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Vast targets AI checkpointing write performance with distributed RAID

Vast Data will boost write performance in its storage by 50% in an operating system upgrade in April, followed by a 100% boost expected later in 2024 in a further OS upgrade. Both moves are aimed at checkpointing operations in artificial intelligence (AI) workloads.

That roadmap pointer comes after Vast recently announced it would support Nvidia Bluefield-3 data processing units (DPUs) to create an AI architecture. Handily, it also struck a deal with Super Micro, whose servers are often used to build out graphics processing unit (GPU)-equipped AI compute clusters.

Vast’s core offer is based on bulk, relatively cheap and rapidly accessible QLC flash with fast cache to smooth reads and writes. It is file storage, mostly suited to unstructured or semi-structured data, and Vast envisages it as large pools of datacentre storage, an alternative to the cloud.

Last year, Vast – which is HPE’s file storage partner – announced the Vast Data Platform that aims to provide customers with a distributed net of AI and machine learning-focused storage.

To date, Vast’s storage operating system has been heavily biased towards read performance. That’s not unusual, however, as most workloads it targets major on reads rather than writes.

Vast therefore focused on that side of the input/output equation in its R&D, said John Mao, global head of business development. “For nearly all our customers, all they have needed are reads rather than writes,” he said. “So, we pushed the envelope on reads.”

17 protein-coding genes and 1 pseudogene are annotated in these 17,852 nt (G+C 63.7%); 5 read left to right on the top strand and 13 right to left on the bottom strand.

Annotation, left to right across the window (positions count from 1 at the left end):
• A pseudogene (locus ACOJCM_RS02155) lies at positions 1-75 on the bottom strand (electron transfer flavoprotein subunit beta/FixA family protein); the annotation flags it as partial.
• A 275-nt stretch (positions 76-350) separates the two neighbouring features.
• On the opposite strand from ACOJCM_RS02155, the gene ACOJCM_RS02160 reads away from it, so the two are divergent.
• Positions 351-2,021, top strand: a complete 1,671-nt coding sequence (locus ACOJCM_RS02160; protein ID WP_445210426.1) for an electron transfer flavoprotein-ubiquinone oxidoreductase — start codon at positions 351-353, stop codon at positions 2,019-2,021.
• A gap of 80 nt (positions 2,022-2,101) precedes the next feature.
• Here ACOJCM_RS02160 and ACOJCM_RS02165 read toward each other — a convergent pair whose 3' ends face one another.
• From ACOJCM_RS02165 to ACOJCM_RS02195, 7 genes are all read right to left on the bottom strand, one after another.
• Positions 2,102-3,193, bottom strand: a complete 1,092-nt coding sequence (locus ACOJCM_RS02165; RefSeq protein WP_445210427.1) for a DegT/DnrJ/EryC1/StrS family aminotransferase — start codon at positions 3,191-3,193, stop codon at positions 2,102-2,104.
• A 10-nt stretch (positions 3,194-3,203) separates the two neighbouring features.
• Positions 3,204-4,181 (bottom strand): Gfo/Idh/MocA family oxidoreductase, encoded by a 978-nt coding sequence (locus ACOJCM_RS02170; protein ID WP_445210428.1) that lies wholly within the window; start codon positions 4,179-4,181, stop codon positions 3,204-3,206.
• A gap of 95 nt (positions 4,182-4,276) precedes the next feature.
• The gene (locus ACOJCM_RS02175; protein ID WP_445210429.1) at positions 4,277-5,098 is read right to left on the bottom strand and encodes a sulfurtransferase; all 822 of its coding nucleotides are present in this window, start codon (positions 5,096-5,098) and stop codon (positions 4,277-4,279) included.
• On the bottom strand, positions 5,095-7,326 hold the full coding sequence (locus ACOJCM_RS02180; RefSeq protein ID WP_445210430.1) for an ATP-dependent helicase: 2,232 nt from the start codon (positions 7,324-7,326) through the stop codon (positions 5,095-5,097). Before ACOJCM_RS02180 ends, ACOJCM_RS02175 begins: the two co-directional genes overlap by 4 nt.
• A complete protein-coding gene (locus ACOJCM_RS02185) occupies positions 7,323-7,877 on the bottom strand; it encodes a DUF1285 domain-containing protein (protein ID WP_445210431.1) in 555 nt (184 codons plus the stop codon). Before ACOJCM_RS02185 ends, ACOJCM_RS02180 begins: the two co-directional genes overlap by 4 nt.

To date, writes have been handled by a simple RAID 1 mirroring. As soon as data landed in the storage, it was mirrored to duplicate media. “It was an easy win for something not many people needed,” said Mao.

The release of version 5.1 of Vast OS in April will see a 50% improvement in write performance, with 100% later in the year with the release of v5.2.

The first of these – dubbed SCM RAID – comes from a change that sees writes distributed across multiple media, said Mao, with data RAIDed (in a 6+2 configuration) as soon as it hits the write buffer. “To boost performance here, we have upgraded to distributed RAID,” said Mao. “So, instead of the entirety of a write going to one storage target, it is now split between multiple SCM drives in parallel, cutting down on time taken per write.”

Later in the year, version 5.2 will detect more sustained bursts of write activity – such as checkpoint writes – and automatically offload those writes to QLC flash, in a set of functionality known as Spillover. “The one case where it will be very useful is in [write operations in] checkpointing in AI workloads,” he said. “You can have, for example, clusters of tens of thousands of GPUs. It can get very complex. You don’t want that many GPUs running and something goes wrong.”

Checkpointing in AI periodically saves model states during AI training. It allows the model to be rolled back should a disruption occur during processing.

Vast recently announced it will support Nvidia Bluefield-3 DPUs in a move that will position itself as storage for large-scale AI workloads.

Bluefield-3 is a smart NIC with ARM 16-core processors that allows customers to offload security, networking and data services. Usually on GPU-equipped servers.

Vast also announced a partnership with Super Micro in which Vast Data software is ported to commodity servers. “We’re talking x86 systems that build out to PB of storage,” said Mao. “Reading what’s between the lines, Super Micro sells a lot of Nvidia GPU-equipped servers that will have Bluefield on board, so it’s a good fit for Vast.”

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